Summary: how to overcome temptation
Taming the Temptation:By Pastor Ohm Prakash
M.TV! No way it won’t affect my mind," the teenager barked back at his mother as he slammed the door to his room and picked up the magazine filled with images and pictures that contain the power to shape his life in a direction far from what God has planned. The world is filled with temptation and evil desire. And if left unchecked, it will rob and steal one of the most precious things you have—your mind—which is the sanctuary and dwelling place of God’s holy truth.
While many Christians grapple with the issue of how to censor what their children watch on television, countless others ignore the warnings. Thin excuses abound: "It’s just a short program; it won’t hurt them to watch it. Besides, it keeps them busy." "I know it’s wrong, but it’s funny and it portrays real life." "I get so tired of all that goodie, goodie Christian stuff. No one can be good all the time."
What we fail to acknowledge is that the material we listen to, read, and watch programs our minds and hearts. One secular writer admits to his readers: "You are what you read." This is not a new concept. Romans 12:2 cautions us "not to be conformed to this world, but be transformed by the renewing of your mind, so that you may prove what the will of God is, that which is good and acceptable and perfect."
our minds operate like huge computers by gathering and taking in data. They are constantly arranging and storing facts and memories. We may think we forget certain events, names, and faces, but actually until something short-circuits our mental ability, all we experience is sorted and kept. Our ability to retrieve data may seem limited at times. However, each experience, thought, and event remains imprinted on our minds. Only God has the ability to remove those thoughts that are too painful or irrelevant to where we are today in our Christian walks.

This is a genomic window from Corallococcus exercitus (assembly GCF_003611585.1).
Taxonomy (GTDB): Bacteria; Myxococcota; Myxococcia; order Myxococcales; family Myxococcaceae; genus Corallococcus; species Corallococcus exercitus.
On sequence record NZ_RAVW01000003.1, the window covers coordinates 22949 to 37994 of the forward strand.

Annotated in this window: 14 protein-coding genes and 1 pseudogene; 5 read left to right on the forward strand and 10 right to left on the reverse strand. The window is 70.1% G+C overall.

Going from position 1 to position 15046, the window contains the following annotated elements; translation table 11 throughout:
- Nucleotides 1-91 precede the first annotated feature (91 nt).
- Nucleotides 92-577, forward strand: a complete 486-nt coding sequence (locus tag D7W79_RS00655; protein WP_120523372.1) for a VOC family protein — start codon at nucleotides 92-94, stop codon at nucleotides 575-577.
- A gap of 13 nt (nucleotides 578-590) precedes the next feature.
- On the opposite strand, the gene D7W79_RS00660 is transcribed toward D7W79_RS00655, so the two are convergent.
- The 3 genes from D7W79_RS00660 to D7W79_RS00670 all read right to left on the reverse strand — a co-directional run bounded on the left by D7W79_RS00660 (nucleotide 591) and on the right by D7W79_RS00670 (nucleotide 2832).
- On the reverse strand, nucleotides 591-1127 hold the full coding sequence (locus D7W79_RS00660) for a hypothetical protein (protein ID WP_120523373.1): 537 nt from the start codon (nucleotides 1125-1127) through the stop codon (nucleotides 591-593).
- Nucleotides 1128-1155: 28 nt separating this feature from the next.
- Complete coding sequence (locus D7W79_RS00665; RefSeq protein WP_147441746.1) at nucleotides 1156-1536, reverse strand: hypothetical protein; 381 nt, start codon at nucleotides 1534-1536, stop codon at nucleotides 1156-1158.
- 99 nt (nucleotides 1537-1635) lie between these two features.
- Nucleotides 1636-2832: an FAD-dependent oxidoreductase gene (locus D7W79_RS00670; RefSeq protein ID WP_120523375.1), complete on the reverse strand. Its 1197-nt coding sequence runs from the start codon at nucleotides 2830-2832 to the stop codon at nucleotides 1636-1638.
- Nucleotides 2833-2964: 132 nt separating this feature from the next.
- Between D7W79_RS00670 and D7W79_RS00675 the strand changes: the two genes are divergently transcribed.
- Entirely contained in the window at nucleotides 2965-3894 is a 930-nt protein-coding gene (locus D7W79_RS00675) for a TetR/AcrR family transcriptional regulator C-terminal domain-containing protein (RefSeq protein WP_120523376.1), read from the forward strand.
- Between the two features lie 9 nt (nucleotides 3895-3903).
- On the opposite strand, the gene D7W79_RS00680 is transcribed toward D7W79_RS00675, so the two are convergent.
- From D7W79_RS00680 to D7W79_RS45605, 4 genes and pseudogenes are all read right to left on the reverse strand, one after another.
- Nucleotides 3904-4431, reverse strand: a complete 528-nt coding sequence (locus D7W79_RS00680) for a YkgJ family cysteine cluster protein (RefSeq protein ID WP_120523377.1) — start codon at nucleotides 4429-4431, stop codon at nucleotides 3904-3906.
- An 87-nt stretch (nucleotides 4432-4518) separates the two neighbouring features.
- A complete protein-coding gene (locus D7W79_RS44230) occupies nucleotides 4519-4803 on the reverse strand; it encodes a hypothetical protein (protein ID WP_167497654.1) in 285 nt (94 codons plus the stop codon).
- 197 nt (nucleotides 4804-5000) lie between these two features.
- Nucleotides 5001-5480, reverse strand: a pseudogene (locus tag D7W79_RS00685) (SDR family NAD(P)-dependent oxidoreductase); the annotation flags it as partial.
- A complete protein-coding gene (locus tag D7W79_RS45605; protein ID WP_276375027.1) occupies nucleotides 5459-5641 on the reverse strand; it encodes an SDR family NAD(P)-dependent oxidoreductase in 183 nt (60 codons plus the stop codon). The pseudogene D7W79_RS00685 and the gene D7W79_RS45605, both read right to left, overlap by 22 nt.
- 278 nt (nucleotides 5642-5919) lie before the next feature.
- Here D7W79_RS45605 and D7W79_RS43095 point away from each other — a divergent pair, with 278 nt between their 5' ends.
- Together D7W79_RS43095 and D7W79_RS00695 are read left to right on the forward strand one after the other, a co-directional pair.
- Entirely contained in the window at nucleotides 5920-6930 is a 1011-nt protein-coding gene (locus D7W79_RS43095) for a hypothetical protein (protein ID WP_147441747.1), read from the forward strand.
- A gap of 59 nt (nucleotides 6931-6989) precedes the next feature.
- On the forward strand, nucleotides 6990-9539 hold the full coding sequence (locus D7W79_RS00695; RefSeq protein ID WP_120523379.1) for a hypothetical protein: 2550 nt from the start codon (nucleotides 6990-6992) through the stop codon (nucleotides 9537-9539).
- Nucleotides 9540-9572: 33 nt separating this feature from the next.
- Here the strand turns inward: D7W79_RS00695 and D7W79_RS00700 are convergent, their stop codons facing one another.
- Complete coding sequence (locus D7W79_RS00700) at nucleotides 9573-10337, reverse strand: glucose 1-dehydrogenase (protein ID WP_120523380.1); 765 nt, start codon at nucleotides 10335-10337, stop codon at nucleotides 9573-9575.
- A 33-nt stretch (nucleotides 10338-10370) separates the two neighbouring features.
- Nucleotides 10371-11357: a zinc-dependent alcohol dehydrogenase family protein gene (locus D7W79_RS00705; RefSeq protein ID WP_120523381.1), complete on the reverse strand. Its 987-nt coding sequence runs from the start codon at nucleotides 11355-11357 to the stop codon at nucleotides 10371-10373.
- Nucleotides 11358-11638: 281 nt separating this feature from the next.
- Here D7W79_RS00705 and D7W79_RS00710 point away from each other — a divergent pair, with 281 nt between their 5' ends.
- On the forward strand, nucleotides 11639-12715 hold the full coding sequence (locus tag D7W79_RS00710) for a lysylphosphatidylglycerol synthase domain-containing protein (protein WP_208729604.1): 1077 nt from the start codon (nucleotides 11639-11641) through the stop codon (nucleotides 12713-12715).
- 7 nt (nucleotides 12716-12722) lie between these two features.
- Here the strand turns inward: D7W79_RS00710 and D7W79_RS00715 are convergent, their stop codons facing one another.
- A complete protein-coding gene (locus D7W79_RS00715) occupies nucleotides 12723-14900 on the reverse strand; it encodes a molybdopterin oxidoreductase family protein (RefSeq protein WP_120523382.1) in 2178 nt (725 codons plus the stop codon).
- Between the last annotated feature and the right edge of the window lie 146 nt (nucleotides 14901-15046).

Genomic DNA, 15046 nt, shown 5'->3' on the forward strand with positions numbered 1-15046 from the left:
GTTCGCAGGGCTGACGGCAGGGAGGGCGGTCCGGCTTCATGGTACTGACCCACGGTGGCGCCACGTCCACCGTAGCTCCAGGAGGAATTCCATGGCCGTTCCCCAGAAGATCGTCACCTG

When it comes to sin and its effect on our lives, the memory is often difficult to erase. In his book Raising Lambs Among Wolves, Mark Bubeck explains how the cycle of sin and lust exploded in Solomon’s mind and life.
"[Solomon] experienced the consequences flowing from David’s most glaring sins. His failures were centered on his giving in to sensual sins. He followed a pattern of sexual sins. His sensual love for foreign, beautiful women was legendary . . . As he grew older, these foreign women influenced Solomon to follow their idolatrous practices. This spelled his doom . . . Solomon’s moral sins had a direct relationship to one of David’s darkest failures."
David helped to establish a pattern of thinking in the life of his family. He regretted his sin with Bath Sheba and did not want it to be incorporated in his son’s life. Once Solomon grew to be a man, the temptation to yield to this same sin became very great. God protects us to a certain point. However, when we disobey His will and sin against Him, He allows us to go our own way. He is omniscient, but He will not violate the limited free will He has given you. Therefore, it is illogical to pray to be pure and then pick up a lustful magazine with the expectation that God will stop you. He works in mighty ways. He warns you to stop but will not pressure you into doing something you do not desire.